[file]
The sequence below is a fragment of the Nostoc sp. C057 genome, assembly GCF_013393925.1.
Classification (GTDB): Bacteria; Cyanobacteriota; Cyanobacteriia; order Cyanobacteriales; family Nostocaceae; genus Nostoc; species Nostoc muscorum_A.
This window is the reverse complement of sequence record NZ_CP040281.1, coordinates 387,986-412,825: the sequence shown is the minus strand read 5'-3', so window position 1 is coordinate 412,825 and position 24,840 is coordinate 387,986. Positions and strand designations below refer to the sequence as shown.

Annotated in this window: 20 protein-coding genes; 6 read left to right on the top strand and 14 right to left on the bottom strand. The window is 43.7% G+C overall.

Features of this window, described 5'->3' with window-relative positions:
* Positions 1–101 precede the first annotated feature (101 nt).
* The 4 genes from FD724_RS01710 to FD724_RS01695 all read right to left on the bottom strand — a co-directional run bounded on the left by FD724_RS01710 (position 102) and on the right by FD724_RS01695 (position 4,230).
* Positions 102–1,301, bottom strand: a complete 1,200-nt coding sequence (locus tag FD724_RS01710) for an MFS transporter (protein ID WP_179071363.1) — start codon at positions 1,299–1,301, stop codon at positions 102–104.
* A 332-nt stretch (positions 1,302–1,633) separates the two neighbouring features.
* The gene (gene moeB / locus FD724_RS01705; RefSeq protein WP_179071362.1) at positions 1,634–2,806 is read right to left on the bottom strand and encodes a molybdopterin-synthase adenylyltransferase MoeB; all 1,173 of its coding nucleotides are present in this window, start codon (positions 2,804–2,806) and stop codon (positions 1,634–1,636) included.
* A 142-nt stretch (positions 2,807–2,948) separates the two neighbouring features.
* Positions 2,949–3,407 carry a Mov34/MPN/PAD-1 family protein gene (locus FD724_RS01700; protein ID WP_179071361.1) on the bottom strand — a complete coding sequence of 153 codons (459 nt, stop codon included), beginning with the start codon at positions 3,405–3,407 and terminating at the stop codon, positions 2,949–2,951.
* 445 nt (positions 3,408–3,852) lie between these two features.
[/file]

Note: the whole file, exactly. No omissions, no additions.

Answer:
The sequence below is a fragment of the Nostoc sp. C057 genome, assembly GCF_013393925.1.
Classification (GTDB): Bacteria; Cyanobacteriota; Cyanobacteriia; order Cyanobacteriales; family Nostocaceae; genus Nostoc; species Nostoc muscorum_A.
This window is the reverse complement of sequence record NZ_CP040281.1, coordinates 387,986-412,825: the sequence shown is the minus strand read 5'-3', so window position 1 is coordinate 412,825 and position 24,840 is coordinate 387,986. Positions and strand designations below refer to the sequence as shown.

Annotated in this window: 20 protein-coding genes; 6 read left to right on the top strand and 14 right to left on the bottom strand. The window is 43.7% G+C overall.

Features of this window, described 5'->3' with window-relative positions:
* Positions 1–101 precede the first annotated feature (101 nt).
* The 4 genes from FD724_RS01710 to FD724_RS01695 all read right to left on the bottom strand — a co-directional run bounded on the left by FD724_RS01710 (position 102) and on the right by FD724_RS01695 (position 4,230).
* Positions 102–1,301, bottom strand: a complete 1,200-nt coding sequence (locus tag FD724_RS01710) for an MFS transporter (protein ID WP_179071363.1) — start codon at positions 1,299–1,301, stop codon at positions 102–104.
* A 332-nt stretch (positions 1,302–1,633) separates the two neighbouring features.
* The gene (gene moeB / locus FD724_RS01705; RefSeq protein WP_179071362.1) at positions 1,634–2,806 is read right to left on the bottom strand and encodes a molybdopterin-synthase adenylyltransferase MoeB; all 1,173 of its coding nucleotides are present in this window, start codon (positions 2,804–2,806) and stop codon (positions 1,634–1,636) included.
* A 142-nt stretch (positions 2,807–2,948) separates the two neighbouring features.
* Positions 2,949–3,407 carry a Mov34/MPN/PAD-1 family protein gene (locus FD724_RS01700; protein ID WP_179071361.1) on the bottom strand — a complete coding sequence of 153 codons (459 nt, stop codon included), beginning with the start codon at positions 3,405–3,407 and terminating at the stop codon, positions 2,949–2,951.
* 445 nt (positions 3,408–3,852) lie between these two features.